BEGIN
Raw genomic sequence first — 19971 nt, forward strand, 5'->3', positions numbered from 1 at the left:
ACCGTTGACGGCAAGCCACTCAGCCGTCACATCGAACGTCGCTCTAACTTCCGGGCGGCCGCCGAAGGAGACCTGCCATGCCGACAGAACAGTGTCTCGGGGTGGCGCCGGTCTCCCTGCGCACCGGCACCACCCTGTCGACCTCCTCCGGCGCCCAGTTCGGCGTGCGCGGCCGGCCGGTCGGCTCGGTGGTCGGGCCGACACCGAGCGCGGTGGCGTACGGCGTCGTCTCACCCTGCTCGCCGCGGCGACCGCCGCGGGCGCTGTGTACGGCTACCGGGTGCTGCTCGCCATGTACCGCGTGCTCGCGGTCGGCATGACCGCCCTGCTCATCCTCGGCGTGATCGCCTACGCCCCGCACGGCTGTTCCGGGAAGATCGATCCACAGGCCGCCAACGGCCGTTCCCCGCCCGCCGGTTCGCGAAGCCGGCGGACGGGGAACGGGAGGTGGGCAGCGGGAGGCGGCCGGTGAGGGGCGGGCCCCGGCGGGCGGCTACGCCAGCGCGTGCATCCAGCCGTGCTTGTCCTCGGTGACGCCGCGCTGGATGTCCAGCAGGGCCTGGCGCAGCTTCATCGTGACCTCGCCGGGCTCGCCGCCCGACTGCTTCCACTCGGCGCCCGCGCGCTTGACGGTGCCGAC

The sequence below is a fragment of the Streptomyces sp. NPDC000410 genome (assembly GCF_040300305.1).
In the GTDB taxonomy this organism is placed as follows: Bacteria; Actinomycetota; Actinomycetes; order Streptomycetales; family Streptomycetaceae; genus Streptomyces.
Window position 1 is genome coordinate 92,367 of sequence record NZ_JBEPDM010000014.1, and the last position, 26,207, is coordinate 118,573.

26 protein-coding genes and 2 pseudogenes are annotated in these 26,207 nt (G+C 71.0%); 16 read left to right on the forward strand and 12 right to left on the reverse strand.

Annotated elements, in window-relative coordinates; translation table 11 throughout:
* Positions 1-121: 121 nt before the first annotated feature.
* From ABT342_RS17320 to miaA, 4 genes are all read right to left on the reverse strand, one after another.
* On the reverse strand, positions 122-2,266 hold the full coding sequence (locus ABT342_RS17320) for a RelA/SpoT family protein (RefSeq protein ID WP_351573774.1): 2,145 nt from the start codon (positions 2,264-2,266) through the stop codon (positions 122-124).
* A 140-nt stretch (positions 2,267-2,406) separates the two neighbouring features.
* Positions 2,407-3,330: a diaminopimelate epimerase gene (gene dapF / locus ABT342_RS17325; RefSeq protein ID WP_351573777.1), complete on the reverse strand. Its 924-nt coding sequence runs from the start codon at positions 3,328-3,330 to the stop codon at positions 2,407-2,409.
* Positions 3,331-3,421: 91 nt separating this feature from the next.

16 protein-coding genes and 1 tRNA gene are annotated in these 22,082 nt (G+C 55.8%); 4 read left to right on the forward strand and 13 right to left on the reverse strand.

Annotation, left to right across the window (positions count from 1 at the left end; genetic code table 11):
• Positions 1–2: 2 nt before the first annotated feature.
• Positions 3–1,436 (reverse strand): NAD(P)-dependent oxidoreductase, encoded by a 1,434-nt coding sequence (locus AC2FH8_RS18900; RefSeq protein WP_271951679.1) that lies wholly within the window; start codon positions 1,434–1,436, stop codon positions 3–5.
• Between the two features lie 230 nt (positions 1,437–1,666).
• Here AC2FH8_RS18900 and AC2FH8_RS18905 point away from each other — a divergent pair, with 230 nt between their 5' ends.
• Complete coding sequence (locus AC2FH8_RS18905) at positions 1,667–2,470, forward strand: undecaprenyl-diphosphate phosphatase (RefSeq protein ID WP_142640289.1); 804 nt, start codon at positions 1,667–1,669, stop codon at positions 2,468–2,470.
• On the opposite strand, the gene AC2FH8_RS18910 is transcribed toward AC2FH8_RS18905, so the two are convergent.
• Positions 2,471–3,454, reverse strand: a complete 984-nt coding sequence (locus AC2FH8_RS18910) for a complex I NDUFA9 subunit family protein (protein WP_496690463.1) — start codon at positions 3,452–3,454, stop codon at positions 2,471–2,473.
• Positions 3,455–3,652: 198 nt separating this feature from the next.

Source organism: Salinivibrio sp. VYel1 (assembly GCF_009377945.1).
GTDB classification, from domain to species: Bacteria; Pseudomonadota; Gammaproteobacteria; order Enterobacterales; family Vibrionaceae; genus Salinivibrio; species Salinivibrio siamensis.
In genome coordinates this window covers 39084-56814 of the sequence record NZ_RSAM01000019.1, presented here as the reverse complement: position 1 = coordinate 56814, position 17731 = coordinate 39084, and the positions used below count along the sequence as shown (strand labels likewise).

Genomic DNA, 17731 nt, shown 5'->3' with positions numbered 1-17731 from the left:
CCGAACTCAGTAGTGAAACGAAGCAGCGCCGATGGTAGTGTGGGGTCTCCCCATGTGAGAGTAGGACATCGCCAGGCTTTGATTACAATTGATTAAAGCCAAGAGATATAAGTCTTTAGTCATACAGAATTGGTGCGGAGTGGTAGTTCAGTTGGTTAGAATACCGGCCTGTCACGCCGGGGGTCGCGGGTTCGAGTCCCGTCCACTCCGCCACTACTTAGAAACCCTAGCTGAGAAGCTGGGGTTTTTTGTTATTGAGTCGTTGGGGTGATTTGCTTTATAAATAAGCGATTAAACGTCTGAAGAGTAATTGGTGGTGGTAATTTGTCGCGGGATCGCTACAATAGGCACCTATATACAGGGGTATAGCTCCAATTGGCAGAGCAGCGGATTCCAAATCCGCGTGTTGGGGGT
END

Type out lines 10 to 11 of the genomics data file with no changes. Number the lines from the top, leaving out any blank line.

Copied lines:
* On the reverse strand, positions 122-2,266 hold the full coding sequence (locus ABT342_RS17320) for a RelA/SpoT family protein (RefSeq protein ID WP_351573774.1): 2,145 nt from the start codon (positions 2,264-2,266) through the stop codon (positions 122-124).
* A 140-nt stretch (positions 2,267-2,406) separates the two neighbouring features.